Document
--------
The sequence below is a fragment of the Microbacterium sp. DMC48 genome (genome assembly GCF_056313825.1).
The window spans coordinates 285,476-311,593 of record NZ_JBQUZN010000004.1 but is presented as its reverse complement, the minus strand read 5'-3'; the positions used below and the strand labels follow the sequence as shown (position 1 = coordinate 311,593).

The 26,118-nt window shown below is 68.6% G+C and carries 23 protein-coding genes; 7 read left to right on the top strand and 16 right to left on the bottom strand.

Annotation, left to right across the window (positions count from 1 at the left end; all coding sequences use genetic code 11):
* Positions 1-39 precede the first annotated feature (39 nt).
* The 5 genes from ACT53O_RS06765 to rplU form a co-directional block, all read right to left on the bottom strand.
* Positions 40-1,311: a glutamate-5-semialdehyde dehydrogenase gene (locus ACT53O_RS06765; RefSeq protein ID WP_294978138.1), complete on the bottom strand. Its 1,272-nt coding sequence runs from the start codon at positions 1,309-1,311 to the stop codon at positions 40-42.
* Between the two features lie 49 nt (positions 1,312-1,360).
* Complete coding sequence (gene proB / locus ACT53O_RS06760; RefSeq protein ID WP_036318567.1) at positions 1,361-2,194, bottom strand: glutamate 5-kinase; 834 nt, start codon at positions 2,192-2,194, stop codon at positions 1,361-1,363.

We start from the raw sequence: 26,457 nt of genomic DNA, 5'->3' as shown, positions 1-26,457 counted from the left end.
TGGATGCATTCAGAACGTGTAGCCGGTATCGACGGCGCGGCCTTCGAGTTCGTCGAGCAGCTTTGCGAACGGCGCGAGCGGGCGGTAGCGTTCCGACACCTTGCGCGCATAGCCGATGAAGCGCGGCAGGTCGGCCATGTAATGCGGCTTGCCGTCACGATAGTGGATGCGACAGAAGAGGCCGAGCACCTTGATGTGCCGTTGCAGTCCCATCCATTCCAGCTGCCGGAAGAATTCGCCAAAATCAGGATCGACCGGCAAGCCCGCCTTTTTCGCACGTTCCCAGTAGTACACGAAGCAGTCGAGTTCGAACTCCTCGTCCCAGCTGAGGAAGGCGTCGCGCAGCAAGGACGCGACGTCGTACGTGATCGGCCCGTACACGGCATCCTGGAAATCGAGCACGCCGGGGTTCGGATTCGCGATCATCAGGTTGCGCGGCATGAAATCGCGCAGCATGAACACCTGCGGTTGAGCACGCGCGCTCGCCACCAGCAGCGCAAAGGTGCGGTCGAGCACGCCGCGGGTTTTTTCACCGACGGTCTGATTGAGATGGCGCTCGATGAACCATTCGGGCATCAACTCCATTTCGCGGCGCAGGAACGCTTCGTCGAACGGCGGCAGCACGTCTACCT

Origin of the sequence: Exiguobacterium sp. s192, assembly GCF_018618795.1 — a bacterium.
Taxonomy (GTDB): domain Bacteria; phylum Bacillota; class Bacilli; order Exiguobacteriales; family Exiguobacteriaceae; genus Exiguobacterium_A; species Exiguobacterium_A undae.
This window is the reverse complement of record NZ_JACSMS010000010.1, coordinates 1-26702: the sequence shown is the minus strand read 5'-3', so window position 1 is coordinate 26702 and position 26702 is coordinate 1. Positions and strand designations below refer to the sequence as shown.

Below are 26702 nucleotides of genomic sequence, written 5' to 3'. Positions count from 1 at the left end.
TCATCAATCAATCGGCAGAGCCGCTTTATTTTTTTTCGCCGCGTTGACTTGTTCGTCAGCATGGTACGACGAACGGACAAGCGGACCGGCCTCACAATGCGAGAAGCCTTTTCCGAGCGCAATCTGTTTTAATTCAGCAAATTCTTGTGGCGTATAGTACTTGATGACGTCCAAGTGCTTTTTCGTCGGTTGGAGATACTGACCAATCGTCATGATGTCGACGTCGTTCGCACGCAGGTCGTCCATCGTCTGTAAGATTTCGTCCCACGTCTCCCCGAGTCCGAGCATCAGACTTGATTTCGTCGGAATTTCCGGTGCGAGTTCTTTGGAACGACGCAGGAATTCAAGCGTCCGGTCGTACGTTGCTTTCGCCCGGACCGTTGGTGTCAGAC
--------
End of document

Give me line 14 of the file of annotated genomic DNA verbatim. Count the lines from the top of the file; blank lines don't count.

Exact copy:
This window is the reverse complement of record NZ_JACSMS010000010.1, coordinates 1-26702: the sequence shown is the minus strand read 5'-3', so window position 1 is coordinate 26702 and position 26702 is coordinate 1. Positions and strand designations below refer to the sequence as shown.